The obvious purpose of the Legislature in requiring that an action be commenced within ninety days after the cause of action arose to permit the employee to recover compensation for the time subsequent thereto, was to prevent the accumulation of large salary claims for employees who had been illegally suspended or separated from their employment, and to my mind it is highly improbable that it was the intention of the Legislature to require the employee to file a petition for a rehearing with the prospects of not being permitted to commence his action within 120 days after the decision of the Personnel Board. Such interpretation of the statute is to my mind unreasonable and contrary to recognized rules of statutory construction. I could not better state my attitude toward the present statute as applied to this case than in the language of the present Chief Justice of the United States in United States v. Katz, 271 U.S. 354, 357 [46 S. Ct. 513, 70 L. Ed. 986], where he said:
"All laws are to be given a sensible construction; and a literal application of a statute, which would lead to absurd consequences should be avoided whenever a reasonable application can be given to it, consistent with the legislative purpose."
For the foregoing reasons I am convinced that petitioners were not required to petition for a rehearing before the Personnel Board before commencing their action in the superior court to obtain a review of the decision of said board, and therefore the judgment of dismissal entered on the order of the trial court sustaining a demurrer to their petition without leave to amend on this ground should be reversed. [22 Cal. 2d 204]
I dissent. The majority opinion holds that applications for administrative rehearings permitted by statute but not expressly required as a condition precedent to redress in the courts, are in effect required by the rule calling for exhaustion of administrative remedies. At the same time it acknowledges the possibility of exceptions where a rehearing would not constitute an adequate remedy, thus introducing a perennial question for litigation and judicial determination. Determinations might prove necessary not only for each administrative body in the state but for each new question that arose before it.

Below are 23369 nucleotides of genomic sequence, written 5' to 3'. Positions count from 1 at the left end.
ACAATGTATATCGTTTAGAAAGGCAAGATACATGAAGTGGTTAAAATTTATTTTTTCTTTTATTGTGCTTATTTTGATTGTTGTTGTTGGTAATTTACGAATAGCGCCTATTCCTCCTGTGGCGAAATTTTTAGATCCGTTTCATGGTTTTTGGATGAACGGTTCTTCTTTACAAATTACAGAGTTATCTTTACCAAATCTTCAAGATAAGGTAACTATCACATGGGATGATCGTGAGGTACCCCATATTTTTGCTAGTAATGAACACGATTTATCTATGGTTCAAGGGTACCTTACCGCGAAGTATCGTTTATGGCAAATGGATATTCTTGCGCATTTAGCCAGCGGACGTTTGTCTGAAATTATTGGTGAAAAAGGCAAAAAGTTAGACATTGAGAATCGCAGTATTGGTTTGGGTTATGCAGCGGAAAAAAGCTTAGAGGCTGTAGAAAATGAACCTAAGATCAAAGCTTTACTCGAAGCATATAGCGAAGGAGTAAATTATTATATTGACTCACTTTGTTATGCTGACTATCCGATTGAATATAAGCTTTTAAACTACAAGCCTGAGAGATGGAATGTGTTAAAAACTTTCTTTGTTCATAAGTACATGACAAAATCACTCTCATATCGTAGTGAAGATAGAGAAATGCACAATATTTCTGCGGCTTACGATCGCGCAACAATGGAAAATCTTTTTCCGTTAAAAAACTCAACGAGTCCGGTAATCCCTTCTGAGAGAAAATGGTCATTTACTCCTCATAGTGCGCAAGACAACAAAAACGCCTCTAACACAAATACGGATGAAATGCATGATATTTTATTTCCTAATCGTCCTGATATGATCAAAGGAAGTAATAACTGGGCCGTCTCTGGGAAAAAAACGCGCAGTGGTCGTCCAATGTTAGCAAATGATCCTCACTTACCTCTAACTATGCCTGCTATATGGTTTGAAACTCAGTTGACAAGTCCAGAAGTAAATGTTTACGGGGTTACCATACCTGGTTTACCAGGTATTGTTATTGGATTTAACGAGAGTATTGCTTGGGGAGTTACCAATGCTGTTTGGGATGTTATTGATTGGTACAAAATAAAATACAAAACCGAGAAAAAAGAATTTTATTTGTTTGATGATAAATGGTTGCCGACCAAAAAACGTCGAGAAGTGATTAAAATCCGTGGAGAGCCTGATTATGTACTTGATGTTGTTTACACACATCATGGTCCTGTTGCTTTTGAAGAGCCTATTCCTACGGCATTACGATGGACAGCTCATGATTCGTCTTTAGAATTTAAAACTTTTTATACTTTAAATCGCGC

Such litigation could be avoided by an unequivocal rule that applications for rehearing permitted by statute are invariably compulsory before resort to the courts. So inflexible a rule, however, would take no account of the endless variations in the administrative bodies throughout the state. They vary in accessibility, formality of procedure, regularity of meetings, personnel, volume of work, the making and keeping of records, and dispatch of business. Situations constantly arise where one or more of these factors would make it impossible for an administrative rehearing to be an adequate remedy. To demand compliance with an administrative determination pending such a hearing might work great hardship, as in the case of suspension of licenses. On the other hand, to postpone compliance until the decision following rehearing might work great harm, as in the case of the continuation of practices inimical to public health and morals.
It is my opinion that there is greater wisdom in the rule that applications for administrative rehearings are not prerequisite to judicial remedies unless so prescribed by statute. (Prendergast v. New York Telephone Co., 262 U.S. 43, 48 [43 S. Ct. 466, 67 L. Ed. 853]; Banton v. Belt Line Ry. Corp., 268 U.S. 413, 416 [45 S. Ct. 534, 69 L. Ed. 1020]; United States v. Abilene & So. Ry. Co., 265 U.S. 274, 282 [44 S. Ct. 565, 68 L. Ed. 1016]; Columbia Ry., Gas & Elec. Co. v. Blease, 42 F.2d 463, 465; Pender County v. Garysburg Mfg. Co., 50 F.2d 732; Canadian River Gas Co. v. Terrell, 4 F. Supp. 222; see Birch v. County of Orange, 186 Cal. 736, 742-745 [200 P. 647].) Under such a rule the Legislature, to which the task appropriately falls, would select the administrative bodies whose functions and procedure insure the fitness of a requirement that applications for rehearing precede resort to the courts. In this wise it has already selected the Railroad Commission [22 Cal. 2d 205] (Public Utilities Act, sec. 66) and the Industrial Accident Commission (Labor Code, sec. 5901). (Carlson v. Railroad Commission, 216 Cal. 653 [15 P.2d 859]; Albin v. Railroad Commission, 216 Cal. 655 [15 P.2d 860]; Palmero Land & Water Co. v. Railroad Commission of California, 227 F. 708.) There is nothing in Abelleira v. District Court of Appeal, 17 Cal. 2d 280 [109 P.2d 942, 132 A.L.R. 715], that would preclude the adoption of such a rule. That case was concerned, not with the rehearing question, but with the application of the general rule of exhaustion of remedies to the prosecution of an appeal to a commission from an adjustment unit thereof. The cases applying the exhaustion of remedies rule "where the administrative procedure prescribes a rehearing" (p. 302) were invoked merely to dispose of the contention that the rule should not apply on the ground that the commission's earlier decisions in similar cases would render appeal futile.